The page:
It’s always great to get an outside perspective, and you can learn a lot about how a class plays and certain expectations when hearing about how someone else played it, even if it’s a different subclass.

7 Don’t Be Afraid To Use Your Slots

A stout tanned figure sits in a forest as green magic swirls in their hands
Druid of the Emerald Grove by Edgar Sánchez Hidalgo

Almost everyone makes this mistake and you can avoid it too. All you have to do is not be afraid to use your spell slots. It may seem risky as, unlike a Fighter who can seemingly keep swinging and attacking all day, you have a finite resource with your magic with spell slots.

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But there are ways to recover them, and it’s better to use them now than save them for a hypothetical fight that may not ever come.

6 Snag Some Ritual Spells

An elf bard plays her lute in front of a fire, which is taking the form of a knight fighting a dragon.
Wish card art by  Ekaterina Burmak

If you are still worried about using up your spell slots, then that’s when you get ritual spells. These are spells which you can cast as a ritual, meaning it will take ten more minutes to cast the spell, but that it will not consume a spell slot.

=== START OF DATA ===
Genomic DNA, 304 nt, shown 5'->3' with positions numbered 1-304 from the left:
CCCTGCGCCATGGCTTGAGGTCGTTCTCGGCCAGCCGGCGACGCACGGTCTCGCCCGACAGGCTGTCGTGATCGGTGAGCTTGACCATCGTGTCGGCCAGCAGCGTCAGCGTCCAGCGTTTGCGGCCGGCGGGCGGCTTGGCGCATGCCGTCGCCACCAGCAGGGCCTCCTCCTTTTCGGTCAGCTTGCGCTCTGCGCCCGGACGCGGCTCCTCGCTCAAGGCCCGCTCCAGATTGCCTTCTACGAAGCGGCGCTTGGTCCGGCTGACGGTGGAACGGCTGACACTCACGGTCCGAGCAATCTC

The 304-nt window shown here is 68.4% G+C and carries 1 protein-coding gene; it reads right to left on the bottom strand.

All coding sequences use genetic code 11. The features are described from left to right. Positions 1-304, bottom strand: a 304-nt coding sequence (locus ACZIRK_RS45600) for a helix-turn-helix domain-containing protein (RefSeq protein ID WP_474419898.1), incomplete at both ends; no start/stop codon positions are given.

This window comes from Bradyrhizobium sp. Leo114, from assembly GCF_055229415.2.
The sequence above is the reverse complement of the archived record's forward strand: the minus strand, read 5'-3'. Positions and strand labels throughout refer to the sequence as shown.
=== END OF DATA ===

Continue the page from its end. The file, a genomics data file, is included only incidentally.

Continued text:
Useful spells such as Water Breathing, Comprehend Languages, and even Find Familiar are really great to have, and it means that you’ll end up saving on spell slots, essentially giving you a free spell.

5 Don’t Do Everything

A woman in dark clothing poses as shadowy magic emanates from behind her
Tasha, the Witch Queen by Martina Fackova

It may seem like your party will rely on you to do everything (especially if you’re a Wizard), but you can’t do everything and shouldn’t have to. Don’t expect to be the damage dealer, the utility expert, and the mass controller all at once unless you’re at a really high level.

Sometimes, wanting to do everything can come from good intentions, but you need to realise one character can’t do it all. That’s why you’re in a party.

4 Get A Good Feat

A figure looms over a desk as numerous other creatures are behind him
Yawning Portal Art via Wizards of the Coast

Now you don’t need to go wild with the amount of feats to get, but you should get at least one. There are plenty of great feats for spellcasters, from War Caster to Elemental Adept that will help you when it comes to concentrating on spells, combat or even getting new spells that aren’t in your class.